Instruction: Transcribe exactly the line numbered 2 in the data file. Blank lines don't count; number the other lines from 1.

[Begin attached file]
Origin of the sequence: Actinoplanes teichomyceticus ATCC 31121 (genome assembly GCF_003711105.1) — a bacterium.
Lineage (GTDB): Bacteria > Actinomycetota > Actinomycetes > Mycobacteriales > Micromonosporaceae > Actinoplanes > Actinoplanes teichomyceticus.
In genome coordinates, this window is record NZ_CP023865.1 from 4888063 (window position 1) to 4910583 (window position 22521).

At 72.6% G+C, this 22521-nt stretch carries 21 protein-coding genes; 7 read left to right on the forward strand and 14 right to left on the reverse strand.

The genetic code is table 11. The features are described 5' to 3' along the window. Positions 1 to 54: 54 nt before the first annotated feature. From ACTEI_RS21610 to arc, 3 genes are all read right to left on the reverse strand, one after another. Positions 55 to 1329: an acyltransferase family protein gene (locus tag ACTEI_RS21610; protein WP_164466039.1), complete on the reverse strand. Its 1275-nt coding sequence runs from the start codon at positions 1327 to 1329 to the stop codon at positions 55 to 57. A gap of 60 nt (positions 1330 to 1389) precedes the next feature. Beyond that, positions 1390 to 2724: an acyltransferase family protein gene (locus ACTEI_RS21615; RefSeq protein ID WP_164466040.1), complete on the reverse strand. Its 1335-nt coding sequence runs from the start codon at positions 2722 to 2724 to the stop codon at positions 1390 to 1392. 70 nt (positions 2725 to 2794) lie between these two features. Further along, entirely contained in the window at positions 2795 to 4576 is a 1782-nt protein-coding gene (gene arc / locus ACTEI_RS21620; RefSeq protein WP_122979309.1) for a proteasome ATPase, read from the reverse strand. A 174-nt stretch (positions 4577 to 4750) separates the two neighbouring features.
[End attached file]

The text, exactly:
Lineage (GTDB): Bacteria > Actinomycetota > Actinomycetes > Mycobacteriales > Micromonosporaceae > Actinoplanes > Actinoplanes teichomyceticus.